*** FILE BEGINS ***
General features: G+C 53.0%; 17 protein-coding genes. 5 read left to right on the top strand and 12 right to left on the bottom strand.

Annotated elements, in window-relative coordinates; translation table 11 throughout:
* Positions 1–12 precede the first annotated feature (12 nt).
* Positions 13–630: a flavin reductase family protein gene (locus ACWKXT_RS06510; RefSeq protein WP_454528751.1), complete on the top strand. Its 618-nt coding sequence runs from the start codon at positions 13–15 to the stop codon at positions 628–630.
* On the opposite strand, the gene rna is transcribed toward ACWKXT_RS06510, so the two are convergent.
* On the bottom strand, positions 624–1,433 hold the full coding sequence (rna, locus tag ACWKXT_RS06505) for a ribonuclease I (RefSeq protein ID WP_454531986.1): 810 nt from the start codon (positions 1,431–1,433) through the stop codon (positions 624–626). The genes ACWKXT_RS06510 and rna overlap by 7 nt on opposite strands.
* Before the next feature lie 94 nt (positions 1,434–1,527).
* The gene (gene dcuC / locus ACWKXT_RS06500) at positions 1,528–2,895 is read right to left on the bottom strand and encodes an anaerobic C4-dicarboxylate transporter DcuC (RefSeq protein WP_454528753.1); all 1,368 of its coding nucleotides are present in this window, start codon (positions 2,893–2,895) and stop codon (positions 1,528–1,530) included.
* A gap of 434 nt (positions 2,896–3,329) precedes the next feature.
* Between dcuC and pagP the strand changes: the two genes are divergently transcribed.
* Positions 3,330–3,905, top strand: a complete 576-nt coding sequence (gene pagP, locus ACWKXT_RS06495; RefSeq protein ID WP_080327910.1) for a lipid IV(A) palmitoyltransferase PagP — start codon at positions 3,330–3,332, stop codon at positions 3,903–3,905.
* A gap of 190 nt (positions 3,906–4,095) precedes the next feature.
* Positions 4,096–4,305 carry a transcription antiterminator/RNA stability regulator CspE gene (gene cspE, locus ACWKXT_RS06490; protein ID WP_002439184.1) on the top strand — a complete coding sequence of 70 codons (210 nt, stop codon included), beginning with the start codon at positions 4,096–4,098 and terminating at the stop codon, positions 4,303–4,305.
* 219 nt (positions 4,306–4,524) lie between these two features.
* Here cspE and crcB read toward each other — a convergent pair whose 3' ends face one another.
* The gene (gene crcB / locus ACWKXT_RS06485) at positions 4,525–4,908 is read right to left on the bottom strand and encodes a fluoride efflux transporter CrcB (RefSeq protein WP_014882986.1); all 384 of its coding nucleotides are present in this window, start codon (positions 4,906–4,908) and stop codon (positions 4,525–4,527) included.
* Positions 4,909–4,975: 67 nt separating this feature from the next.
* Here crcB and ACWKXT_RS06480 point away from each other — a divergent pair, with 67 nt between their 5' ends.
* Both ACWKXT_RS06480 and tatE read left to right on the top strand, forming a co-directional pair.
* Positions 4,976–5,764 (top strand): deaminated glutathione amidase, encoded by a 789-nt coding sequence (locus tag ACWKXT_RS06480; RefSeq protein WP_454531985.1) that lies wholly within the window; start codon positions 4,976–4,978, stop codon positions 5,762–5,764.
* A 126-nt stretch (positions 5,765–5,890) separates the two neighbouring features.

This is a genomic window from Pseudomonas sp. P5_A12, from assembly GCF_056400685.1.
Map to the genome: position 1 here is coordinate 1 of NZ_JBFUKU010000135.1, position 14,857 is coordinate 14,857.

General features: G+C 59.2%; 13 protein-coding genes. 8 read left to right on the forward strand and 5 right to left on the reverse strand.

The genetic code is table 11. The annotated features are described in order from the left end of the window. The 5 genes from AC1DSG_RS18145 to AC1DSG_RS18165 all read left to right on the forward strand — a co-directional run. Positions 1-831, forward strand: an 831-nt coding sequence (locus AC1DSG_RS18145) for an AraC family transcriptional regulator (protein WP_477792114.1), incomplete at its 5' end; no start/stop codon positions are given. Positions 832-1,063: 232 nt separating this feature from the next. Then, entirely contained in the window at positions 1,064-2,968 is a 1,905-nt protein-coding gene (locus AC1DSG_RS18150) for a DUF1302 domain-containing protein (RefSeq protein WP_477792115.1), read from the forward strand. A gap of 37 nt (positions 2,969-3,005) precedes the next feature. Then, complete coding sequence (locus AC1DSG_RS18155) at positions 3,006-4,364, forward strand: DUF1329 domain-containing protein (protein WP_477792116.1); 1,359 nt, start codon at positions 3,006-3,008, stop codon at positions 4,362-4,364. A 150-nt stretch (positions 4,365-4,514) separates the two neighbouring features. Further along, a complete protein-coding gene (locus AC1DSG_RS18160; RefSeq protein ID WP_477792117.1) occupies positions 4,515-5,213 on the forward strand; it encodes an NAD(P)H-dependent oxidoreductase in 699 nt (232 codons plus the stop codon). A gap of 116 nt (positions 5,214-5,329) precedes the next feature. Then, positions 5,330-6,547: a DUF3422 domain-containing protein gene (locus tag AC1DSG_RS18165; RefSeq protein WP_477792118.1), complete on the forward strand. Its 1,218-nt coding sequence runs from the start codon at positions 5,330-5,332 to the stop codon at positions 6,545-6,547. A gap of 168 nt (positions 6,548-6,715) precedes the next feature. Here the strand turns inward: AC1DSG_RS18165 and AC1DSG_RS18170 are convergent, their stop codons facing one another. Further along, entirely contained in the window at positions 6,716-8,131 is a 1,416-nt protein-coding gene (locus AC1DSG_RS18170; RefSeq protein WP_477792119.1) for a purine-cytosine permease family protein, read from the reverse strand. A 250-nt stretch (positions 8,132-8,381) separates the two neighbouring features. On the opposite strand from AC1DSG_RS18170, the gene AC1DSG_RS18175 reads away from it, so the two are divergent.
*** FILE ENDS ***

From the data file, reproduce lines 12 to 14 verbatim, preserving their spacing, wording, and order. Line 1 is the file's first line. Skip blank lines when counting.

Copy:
* A gap of 190 nt (positions 3,906–4,095) precedes the next feature.
* Positions 4,096–4,305 carry a transcription antiterminator/RNA stability regulator CspE gene (gene cspE, locus ACWKXT_RS06490; protein ID WP_002439184.1) on the top strand — a complete coding sequence of 70 codons (210 nt, stop codon included), beginning with the start codon at positions 4,096–4,098 and terminating at the stop codon, positions 4,303–4,305.
* 219 nt (positions 4,306–4,524) lie between these two features.